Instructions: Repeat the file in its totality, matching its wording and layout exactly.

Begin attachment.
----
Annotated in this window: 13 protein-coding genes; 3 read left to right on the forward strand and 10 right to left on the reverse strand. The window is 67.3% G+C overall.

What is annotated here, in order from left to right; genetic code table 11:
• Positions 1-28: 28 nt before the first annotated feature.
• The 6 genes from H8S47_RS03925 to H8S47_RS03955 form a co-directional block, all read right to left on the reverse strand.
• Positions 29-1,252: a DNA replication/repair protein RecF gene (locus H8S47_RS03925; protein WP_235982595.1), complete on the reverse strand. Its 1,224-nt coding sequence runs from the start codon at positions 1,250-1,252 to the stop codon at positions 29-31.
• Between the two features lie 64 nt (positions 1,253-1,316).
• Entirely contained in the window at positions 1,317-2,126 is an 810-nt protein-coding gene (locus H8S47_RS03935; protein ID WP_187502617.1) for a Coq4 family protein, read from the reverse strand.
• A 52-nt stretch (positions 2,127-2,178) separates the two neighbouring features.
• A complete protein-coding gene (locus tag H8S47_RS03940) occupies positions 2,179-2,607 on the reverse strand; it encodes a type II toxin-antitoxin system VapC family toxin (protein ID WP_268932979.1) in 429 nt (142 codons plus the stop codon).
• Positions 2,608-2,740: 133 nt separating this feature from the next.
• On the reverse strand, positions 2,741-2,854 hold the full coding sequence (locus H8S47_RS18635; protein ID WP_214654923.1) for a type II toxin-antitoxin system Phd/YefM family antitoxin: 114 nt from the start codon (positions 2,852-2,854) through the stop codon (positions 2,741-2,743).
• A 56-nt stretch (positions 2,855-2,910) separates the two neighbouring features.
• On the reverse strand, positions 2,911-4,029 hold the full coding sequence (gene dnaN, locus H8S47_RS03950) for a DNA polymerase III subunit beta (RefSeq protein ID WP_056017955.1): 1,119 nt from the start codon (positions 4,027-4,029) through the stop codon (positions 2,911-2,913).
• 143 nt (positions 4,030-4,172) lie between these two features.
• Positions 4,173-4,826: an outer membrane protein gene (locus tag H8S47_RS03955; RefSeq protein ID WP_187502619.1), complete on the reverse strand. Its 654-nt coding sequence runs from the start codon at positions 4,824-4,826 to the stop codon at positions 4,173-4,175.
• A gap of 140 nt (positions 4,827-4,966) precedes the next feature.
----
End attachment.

Annotated in this window: 13 protein-coding genes; 3 read left to right on the forward strand and 10 right to left on the reverse strand. The window is 67.3% G+C overall.

What is annotated here, in order from left to right; genetic code table 11:
• Positions 1-28: 28 nt before the first annotated feature.
• The 6 genes from H8S47_RS03925 to H8S47_RS03955 form a co-directional block, all read right to left on the reverse strand.
• Positions 29-1,252: a DNA replication/repair protein RecF gene (locus H8S47_RS03925; protein WP_235982595.1), complete on the reverse strand. Its 1,224-nt coding sequence runs from the start codon at positions 1,250-1,252 to the stop codon at positions 29-31.
• Between the two features lie 64 nt (positions 1,253-1,316).
• Entirely contained in the window at positions 1,317-2,126 is an 810-nt protein-coding gene (locus H8S47_RS03935; protein ID WP_187502617.1) for a Coq4 family protein, read from the reverse strand.
• A 52-nt stretch (positions 2,127-2,178) separates the two neighbouring features.
• A complete protein-coding gene (locus tag H8S47_RS03940) occupies positions 2,179-2,607 on the reverse strand; it encodes a type II toxin-antitoxin system VapC family toxin (protein ID WP_268932979.1) in 429 nt (142 codons plus the stop codon).
• Positions 2,608-2,740: 133 nt separating this feature from the next.
• On the reverse strand, positions 2,741-2,854 hold the full coding sequence (locus H8S47_RS18635; protein ID WP_214654923.1) for a type II toxin-antitoxin system Phd/YefM family antitoxin: 114 nt from the start codon (positions 2,852-2,854) through the stop codon (positions 2,741-2,743).
• A 56-nt stretch (positions 2,855-2,910) separates the two neighbouring features.
• On the reverse strand, positions 2,911-4,029 hold the full coding sequence (gene dnaN, locus H8S47_RS03950) for a DNA polymerase III subunit beta (RefSeq protein ID WP_056017955.1): 1,119 nt from the start codon (positions 4,027-4,029) through the stop codon (positions 2,911-2,913).
• 143 nt (positions 4,030-4,172) lie between these two features.
• Positions 4,173-4,826: an outer membrane protein gene (locus tag H8S47_RS03955; RefSeq protein ID WP_187502619.1), complete on the reverse strand. Its 654-nt coding sequence runs from the start codon at positions 4,824-4,826 to the stop codon at positions 4,173-4,175.
• A gap of 140 nt (positions 4,827-4,966) precedes the next feature.